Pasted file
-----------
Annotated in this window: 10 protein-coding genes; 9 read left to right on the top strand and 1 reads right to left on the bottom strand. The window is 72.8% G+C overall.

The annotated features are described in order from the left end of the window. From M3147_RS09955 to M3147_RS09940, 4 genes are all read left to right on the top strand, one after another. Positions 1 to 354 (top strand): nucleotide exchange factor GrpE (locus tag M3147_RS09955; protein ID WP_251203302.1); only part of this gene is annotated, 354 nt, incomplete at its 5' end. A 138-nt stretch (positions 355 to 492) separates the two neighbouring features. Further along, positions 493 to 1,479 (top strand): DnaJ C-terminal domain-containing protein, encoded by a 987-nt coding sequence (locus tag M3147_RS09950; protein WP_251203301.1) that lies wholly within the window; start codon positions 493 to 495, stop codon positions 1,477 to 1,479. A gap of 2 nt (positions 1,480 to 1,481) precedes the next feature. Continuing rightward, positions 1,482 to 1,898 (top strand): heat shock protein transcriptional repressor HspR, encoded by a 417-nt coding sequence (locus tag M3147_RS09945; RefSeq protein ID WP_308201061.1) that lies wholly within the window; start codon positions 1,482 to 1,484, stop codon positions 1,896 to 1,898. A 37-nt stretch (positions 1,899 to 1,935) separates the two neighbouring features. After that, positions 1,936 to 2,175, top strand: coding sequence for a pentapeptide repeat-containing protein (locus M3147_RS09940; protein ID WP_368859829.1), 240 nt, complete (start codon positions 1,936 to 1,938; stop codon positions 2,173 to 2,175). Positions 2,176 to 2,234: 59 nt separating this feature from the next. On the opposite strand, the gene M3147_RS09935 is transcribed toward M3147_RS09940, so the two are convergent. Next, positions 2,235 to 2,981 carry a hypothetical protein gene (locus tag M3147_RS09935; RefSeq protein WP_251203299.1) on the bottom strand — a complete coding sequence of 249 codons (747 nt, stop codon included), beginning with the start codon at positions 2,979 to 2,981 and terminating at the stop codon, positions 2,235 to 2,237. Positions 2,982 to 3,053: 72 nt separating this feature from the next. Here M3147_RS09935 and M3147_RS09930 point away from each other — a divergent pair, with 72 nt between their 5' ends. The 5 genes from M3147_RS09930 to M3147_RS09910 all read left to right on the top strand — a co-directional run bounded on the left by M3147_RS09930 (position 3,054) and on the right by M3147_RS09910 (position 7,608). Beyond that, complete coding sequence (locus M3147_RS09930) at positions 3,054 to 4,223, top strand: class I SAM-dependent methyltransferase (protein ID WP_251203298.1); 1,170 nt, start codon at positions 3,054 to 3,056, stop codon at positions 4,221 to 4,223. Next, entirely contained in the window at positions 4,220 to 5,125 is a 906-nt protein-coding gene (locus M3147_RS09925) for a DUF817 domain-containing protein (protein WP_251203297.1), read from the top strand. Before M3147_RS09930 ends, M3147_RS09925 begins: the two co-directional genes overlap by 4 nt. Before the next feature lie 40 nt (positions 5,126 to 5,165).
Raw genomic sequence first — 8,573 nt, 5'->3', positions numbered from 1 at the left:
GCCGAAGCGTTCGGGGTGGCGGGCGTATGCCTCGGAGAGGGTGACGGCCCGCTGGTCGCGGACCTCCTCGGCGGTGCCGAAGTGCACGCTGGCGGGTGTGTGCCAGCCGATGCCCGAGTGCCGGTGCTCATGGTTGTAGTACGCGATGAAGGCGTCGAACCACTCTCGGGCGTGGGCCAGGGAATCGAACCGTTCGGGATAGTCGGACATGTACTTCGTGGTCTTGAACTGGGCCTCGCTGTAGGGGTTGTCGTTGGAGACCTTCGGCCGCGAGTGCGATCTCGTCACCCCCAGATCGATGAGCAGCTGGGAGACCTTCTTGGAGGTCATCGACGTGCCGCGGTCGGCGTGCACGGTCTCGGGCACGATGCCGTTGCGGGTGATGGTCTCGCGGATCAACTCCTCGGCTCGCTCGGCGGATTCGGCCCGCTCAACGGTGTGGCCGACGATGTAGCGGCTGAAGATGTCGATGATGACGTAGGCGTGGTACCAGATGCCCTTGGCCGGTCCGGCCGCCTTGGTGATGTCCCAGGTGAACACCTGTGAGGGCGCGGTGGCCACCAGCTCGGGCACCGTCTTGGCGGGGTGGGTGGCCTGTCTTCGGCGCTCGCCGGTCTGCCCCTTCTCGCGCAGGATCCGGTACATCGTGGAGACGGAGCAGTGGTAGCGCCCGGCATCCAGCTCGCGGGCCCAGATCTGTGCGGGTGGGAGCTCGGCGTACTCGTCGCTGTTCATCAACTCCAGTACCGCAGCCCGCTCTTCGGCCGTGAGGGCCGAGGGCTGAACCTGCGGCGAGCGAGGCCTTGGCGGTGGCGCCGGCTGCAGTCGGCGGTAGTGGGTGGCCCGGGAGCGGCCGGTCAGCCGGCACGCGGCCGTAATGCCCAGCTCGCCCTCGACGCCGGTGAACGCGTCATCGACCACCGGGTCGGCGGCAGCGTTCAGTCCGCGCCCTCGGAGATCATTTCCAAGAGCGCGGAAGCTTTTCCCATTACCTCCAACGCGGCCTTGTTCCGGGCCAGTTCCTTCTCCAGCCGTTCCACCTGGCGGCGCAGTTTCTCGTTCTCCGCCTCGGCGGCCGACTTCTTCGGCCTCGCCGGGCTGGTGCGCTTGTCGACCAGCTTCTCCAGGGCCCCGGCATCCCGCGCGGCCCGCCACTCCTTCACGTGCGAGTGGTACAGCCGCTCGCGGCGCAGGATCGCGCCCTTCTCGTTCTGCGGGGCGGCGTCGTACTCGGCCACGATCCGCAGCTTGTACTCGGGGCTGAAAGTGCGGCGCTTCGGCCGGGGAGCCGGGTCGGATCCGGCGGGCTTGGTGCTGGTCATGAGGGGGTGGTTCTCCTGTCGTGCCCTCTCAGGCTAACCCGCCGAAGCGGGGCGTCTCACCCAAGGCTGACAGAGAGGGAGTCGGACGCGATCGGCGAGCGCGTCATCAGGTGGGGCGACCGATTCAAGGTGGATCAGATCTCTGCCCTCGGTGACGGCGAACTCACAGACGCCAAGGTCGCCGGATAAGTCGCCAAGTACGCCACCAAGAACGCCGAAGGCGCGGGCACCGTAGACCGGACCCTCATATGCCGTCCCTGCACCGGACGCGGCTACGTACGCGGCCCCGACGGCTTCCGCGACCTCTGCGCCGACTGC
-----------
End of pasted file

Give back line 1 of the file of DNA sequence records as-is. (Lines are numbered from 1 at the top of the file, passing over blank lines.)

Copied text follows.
Annotated in this window: 10 protein-coding genes; 9 read left to right on the top strand and 1 reads right to left on the bottom strand. The window is 72.8% G+C overall.